As you move to the right, the behaviors become more advanced, with the farthest being the “black-belt” level. Each is tailored to our organization, and we revise them every year to make sure they represent a genuine continuum of behaviors that matter in our culture. We want to make sure we’re observing these behaviors; we think it’s important to be grounded in our efforts rather than aspirational.

Our process asks each employee to rate themselves on this slider. Then their manager rates them. Everyone on our team is encouraged to provide specific examples of a behavior corresponding with each slider rating. If there is a discrepancy between the manager and employee rating, it typically sparks a productive, honest conversation.

A visually intuitive continuum gives clear directional guidance on how to improve. In our performance conversations, we often talk about behaviors just to the right of where the employee is rated and try to develop specific plans around advancement to this achievable goal. These conversations invite openness through questions like: "What does this competency look like for you? Who do you think does this well at our company? What's a milestone or checkpoint for improving on this competency that we can agree on?"

Okay, but wait, does this GenUI performance tool only reinforce that everyone is doing well all the time?

No. We communicate expectations based on each employee's position in the company. Placement within the grey bar represents their position: 

 
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For each competency, an employee performs below, at, or above the expected range for their role and seniority. Conversations around each competency often start with where the rating falls. For a rating below the expected range, performance issues and expectations are clearly stated. With this method of rating, the path to improvement is clearly outlined. Our goal remains to support movement and progress rather than punishing a low score.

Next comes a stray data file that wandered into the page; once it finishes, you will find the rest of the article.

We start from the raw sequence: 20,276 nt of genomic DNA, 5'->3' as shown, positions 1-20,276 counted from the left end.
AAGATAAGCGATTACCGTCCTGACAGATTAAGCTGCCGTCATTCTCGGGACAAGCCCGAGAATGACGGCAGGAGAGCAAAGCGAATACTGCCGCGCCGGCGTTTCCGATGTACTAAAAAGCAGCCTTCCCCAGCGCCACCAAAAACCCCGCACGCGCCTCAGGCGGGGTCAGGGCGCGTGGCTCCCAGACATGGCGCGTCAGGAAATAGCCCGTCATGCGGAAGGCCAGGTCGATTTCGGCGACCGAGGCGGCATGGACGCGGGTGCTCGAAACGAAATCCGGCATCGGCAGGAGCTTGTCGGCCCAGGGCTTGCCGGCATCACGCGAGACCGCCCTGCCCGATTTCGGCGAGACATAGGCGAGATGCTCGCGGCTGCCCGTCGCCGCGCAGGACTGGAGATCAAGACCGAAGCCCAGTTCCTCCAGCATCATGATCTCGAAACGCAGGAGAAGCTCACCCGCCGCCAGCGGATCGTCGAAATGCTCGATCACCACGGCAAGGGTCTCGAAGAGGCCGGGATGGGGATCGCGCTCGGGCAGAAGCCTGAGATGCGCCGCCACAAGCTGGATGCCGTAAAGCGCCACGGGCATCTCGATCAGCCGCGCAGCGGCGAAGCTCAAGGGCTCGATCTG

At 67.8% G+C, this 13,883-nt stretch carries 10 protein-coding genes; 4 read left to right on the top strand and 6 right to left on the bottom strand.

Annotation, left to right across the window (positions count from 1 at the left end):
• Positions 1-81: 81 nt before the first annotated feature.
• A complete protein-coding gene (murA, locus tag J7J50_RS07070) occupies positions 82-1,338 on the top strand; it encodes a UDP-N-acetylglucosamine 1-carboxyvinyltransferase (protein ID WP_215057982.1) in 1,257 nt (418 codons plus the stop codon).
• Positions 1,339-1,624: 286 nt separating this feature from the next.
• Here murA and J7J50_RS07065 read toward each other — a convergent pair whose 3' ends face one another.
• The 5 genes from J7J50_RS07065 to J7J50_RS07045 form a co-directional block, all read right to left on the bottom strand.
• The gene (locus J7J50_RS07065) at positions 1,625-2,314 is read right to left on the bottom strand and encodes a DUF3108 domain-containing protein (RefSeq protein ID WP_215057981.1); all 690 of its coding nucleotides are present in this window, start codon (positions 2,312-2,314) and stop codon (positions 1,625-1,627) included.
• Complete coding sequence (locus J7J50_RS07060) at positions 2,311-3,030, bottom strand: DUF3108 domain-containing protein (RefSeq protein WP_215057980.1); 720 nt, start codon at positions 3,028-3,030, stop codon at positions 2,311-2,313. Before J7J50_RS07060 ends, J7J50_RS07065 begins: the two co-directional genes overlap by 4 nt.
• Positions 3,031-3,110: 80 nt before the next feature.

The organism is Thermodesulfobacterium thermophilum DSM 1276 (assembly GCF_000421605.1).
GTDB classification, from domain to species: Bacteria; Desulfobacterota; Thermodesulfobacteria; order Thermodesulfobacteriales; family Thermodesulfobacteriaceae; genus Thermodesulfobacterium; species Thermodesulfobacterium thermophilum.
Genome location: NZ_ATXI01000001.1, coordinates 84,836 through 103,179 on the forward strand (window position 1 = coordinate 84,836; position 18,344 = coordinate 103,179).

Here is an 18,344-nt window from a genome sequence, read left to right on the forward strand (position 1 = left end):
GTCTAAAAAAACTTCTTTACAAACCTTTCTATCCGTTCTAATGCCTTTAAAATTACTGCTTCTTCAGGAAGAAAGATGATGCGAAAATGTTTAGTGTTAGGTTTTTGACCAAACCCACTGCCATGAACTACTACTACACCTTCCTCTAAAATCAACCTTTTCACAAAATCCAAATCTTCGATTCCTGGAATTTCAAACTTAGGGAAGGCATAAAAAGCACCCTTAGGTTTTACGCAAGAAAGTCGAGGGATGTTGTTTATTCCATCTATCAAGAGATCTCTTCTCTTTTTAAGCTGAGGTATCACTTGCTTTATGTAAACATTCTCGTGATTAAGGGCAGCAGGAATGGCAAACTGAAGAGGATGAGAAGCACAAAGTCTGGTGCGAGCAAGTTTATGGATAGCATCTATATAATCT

It may seem like a nit-picky UI element to offer a slider instead of a rating, but I think this distinguishes our tool. As one of our employees said to me during a recent review:

"Measurement tools like numbers or boxes evoke a negative feeling of exclusion. The: "I'm here.. I'm not there" mentality. With a slide tool, though, there's a fluidity that offers encouragement to explore and grow."

3. Use Data to Drive Continuous Team Improvement

Behind the scenes, a number represents each team members’ performance for every competency. As managers, we look at the distribution of scores for each . We then check historically for each individual and the group’s collective performance year-over-year.

Last year, we found lower scores than we’d like in the leadership and growth competency numbers, specifically with "giving feedback" as the target behavior. With this data in mind, we created a training around increasing our direct communication. This year, we hope to see a numerical improvement in these two areas.

This works on an individual basis too; say someone set a goal to share their technical knowledge more often with the team and produced a lunchtime technical talk. The resulting peer feedback and corresponding competency rating should reflect this effort. Year-to-year visible progress then becomes intrinsically motivating.

Our company weighs technical and consulting skills equally when considering yearly performance. This more holistic competency data allows for a calculation of each employee’s position in our matrix while making the evaluation process more objective, repeatable, and fair.

An Ongoing Commitment to Support

At GenUI, we pride ourselves on creating a home for the best developers and an organization reinforcing behaviors that nurture a great work environment. We created a system that demystifies the review process for all involved and analyzes actions to promote fulfillment and collaboration. Our distinct culture then drives excellent results for clients.

In the spirit of software development, we continue to iterate on our performance tool to meet client challenges together as strong and self-aware individuals focused on technological growth and teamwork.

PS: We created the backend of our performance system in Elixir and couldn’t be more enamored with the language.